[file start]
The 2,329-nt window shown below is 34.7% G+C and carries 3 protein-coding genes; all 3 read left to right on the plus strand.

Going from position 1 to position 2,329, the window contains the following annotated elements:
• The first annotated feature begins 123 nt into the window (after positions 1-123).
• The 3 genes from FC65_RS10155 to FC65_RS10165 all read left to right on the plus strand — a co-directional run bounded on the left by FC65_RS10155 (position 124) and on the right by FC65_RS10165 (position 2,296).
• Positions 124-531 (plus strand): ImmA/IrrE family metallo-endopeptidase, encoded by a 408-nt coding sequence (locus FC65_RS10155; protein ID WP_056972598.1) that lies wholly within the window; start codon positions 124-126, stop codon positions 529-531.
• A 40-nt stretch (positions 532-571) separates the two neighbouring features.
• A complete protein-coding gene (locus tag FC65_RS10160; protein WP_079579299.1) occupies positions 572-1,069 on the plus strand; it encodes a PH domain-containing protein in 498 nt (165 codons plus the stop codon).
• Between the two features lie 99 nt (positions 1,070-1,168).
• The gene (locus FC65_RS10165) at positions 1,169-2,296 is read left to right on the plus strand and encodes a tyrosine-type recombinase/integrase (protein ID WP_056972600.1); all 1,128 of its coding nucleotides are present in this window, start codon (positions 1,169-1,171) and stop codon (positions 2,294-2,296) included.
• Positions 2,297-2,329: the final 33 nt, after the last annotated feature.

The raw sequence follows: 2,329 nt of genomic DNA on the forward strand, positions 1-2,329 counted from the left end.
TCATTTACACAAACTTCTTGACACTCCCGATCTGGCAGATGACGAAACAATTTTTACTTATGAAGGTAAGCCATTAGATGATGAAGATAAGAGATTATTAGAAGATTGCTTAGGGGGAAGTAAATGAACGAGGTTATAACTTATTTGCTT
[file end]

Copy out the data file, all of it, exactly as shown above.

The 2,329-nt window shown below is 34.7% G+C and carries 3 protein-coding genes; all 3 read left to right on the plus strand.

Going from position 1 to position 2,329, the window contains the following annotated elements:
• The first annotated feature begins 123 nt into the window (after positions 1-123).
• The 3 genes from FC65_RS10155 to FC65_RS10165 all read left to right on the plus strand — a co-directional run bounded on the left by FC65_RS10155 (position 124) and on the right by FC65_RS10165 (position 2,296).
• Positions 124-531 (plus strand): ImmA/IrrE family metallo-endopeptidase, encoded by a 408-nt coding sequence (locus FC65_RS10155; protein ID WP_056972598.1) that lies wholly within the window; start codon positions 124-126, stop codon positions 529-531.
• A 40-nt stretch (positions 532-571) separates the two neighbouring features.
• A complete protein-coding gene (locus tag FC65_RS10160; protein WP_079579299.1) occupies positions 572-1,069 on the plus strand; it encodes a PH domain-containing protein in 498 nt (165 codons plus the stop codon).
• Between the two features lie 99 nt (positions 1,070-1,168).
• The gene (locus FC65_RS10165) at positions 1,169-2,296 is read left to right on the plus strand and encodes a tyrosine-type recombinase/integrase (protein ID WP_056972600.1); all 1,128 of its coding nucleotides are present in this window, start codon (positions 1,169-1,171) and stop codon (positions 2,294-2,296) included.
• Positions 2,297-2,329: the final 33 nt, after the last annotated feature.

The raw sequence follows: 2,329 nt of genomic DNA on the forward strand, positions 1-2,329 counted from the left end.
TCATTTACACAAACTTCTTGACACTCCCGATCTGGCAGATGACGAAACAATTTTTACTTATGAAGGTAAGCCATTAGATGATGAAGATAAGAGATTATTAGAAGATTGCTTAGGGGGAAGTAAATGAACGAGGTTATAACTTATTTGCTT